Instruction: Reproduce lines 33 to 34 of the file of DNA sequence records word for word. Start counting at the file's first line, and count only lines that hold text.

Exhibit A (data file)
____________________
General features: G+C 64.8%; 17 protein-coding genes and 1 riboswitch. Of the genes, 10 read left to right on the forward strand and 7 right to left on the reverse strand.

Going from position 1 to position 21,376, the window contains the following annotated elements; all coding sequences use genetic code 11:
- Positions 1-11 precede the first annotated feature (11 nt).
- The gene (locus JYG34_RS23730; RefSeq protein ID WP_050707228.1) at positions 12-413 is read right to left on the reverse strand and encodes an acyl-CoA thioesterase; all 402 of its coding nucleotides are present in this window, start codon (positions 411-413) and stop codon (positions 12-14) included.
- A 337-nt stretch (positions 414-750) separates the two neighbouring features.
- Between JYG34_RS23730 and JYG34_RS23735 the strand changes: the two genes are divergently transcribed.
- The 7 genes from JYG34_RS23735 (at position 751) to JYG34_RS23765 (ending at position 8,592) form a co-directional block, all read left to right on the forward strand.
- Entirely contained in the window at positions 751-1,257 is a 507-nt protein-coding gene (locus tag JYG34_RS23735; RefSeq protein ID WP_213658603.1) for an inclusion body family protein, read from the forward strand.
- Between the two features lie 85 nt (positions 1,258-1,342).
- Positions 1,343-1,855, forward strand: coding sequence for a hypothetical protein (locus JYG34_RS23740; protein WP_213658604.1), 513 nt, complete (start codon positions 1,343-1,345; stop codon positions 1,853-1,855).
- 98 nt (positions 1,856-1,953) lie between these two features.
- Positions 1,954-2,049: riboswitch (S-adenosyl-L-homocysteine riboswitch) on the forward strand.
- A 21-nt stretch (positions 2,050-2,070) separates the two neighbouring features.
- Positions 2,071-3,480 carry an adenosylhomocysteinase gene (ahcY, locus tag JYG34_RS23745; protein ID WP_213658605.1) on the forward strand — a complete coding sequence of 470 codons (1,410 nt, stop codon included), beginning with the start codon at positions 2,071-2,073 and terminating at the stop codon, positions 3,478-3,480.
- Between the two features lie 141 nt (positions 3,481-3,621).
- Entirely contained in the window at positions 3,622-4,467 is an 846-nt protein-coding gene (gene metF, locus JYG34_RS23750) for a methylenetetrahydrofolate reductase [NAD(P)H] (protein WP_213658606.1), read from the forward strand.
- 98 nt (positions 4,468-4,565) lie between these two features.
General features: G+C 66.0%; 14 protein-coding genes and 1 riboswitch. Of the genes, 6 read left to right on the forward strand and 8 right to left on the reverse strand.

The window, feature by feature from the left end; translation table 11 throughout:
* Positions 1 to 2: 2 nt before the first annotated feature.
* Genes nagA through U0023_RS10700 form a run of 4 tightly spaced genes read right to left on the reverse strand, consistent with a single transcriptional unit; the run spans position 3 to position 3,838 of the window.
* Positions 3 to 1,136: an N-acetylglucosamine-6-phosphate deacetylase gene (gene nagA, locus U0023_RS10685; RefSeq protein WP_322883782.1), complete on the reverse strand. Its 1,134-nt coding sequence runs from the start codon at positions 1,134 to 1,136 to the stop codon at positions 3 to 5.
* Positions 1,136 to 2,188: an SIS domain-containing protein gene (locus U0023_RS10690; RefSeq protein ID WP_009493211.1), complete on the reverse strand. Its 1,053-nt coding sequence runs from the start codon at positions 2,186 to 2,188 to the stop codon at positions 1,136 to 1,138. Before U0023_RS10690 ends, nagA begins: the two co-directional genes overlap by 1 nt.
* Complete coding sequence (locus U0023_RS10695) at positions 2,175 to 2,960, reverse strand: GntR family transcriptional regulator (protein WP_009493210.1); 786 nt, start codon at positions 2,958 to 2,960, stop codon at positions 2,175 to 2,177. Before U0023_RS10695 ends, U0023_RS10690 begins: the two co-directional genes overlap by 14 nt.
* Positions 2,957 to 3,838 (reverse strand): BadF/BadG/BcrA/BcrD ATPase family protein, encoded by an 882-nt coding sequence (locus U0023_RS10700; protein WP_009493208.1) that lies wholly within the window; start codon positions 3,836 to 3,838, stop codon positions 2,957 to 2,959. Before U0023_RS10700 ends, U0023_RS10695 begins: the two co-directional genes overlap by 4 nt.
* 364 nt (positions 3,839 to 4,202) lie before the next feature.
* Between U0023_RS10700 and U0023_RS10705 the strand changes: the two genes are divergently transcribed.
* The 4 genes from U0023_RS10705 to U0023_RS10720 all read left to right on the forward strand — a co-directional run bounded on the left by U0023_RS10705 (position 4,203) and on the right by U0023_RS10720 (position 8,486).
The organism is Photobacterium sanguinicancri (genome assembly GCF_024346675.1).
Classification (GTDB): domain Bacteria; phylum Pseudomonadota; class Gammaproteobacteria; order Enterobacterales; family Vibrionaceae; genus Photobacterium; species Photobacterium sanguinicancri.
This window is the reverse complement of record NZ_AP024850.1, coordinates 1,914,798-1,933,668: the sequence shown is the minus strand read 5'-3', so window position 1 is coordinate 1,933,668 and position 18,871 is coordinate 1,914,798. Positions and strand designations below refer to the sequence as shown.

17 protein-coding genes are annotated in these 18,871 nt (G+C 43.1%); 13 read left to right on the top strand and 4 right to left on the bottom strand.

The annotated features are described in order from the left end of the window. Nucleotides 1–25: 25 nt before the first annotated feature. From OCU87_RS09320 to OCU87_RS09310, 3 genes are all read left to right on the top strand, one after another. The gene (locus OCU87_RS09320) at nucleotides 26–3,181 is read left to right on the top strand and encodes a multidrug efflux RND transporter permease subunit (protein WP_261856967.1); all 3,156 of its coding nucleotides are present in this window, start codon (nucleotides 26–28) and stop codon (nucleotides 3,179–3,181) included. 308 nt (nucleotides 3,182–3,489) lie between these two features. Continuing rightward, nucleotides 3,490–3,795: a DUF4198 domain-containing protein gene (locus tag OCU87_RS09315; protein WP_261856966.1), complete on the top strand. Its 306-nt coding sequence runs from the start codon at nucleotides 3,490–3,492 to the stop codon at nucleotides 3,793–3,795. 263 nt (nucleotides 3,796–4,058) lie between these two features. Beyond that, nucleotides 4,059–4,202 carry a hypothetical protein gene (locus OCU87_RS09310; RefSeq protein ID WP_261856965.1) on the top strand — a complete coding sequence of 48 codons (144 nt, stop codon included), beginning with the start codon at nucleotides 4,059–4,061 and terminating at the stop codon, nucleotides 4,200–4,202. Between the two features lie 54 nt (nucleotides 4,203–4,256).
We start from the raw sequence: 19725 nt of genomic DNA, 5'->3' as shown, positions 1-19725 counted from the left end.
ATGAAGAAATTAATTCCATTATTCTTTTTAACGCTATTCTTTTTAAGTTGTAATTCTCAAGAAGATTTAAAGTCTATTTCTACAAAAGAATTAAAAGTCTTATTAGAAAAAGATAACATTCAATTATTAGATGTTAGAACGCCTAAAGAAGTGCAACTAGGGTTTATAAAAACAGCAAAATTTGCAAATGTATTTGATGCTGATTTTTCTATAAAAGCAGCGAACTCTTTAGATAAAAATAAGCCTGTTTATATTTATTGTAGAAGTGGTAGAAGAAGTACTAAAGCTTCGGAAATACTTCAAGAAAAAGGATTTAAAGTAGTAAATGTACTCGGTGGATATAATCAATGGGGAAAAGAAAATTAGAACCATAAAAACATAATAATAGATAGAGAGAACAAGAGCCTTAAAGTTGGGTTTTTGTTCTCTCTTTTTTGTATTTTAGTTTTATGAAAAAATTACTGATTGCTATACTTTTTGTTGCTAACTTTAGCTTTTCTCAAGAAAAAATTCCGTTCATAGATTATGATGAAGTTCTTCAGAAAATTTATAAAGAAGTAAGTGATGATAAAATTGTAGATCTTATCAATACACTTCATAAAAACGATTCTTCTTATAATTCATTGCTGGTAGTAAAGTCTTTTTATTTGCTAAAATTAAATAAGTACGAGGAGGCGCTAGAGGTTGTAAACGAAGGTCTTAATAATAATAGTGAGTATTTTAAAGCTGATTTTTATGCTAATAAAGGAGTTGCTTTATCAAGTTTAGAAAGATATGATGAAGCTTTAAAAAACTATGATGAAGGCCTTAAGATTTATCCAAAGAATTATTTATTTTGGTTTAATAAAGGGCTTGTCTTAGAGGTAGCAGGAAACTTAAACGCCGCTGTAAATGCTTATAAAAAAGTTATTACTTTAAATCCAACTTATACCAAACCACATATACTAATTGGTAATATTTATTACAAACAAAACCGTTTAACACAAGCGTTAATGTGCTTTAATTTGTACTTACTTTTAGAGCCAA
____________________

The annotated features are described in order from the left end of the window. Nucleotides 1–25: 25 nt before the first annotated feature. From OCU87_RS09320 to OCU87_RS09310, 3 genes are all read left to right on the top strand, one after another. The gene (locus OCU87_RS09320) at nucleotides 26–3,181 is read left to right on the top strand and encodes a multidrug efflux RND transporter permease subunit (protein WP_261856967.1); all 3,156 of its coding nucleotides are present in this window, start codon (nucleotides 26–28) and stop codon (nucleotides 3,179–3,181) included. 308 nt (nucleotides 3,182–3,489) lie between these two features. Continuing rightward, nucleotides 3,490–3,795: a DUF4198 domain-containing protein gene (locus tag OCU87_RS09315; protein WP_261856966.1), complete on the top strand. Its 306-nt coding sequence runs from the start codon at nucleotides 3,490–3,492 to the stop codon at nucleotides 3,793–3,795. 263 nt (nucleotides 3,796–4,058) lie between these two features. Beyond that, nucleotides 4,059–4,202 carry a hypothetical protein gene (locus OCU87_RS09310; RefSeq protein ID WP_261856965.1) on the top strand — a complete coding sequence of 48 codons (144 nt, stop codon included), beginning with the start codon at nucleotides 4,059–4,061 and terminating at the stop codon, nucleotides 4,200–4,202. Between the two features lie 54 nt (nucleotides 4,203–4,256).
We start from the raw sequence: 19725 nt of genomic DNA, 5'->3' as shown, positions 1-19725 counted from the left end.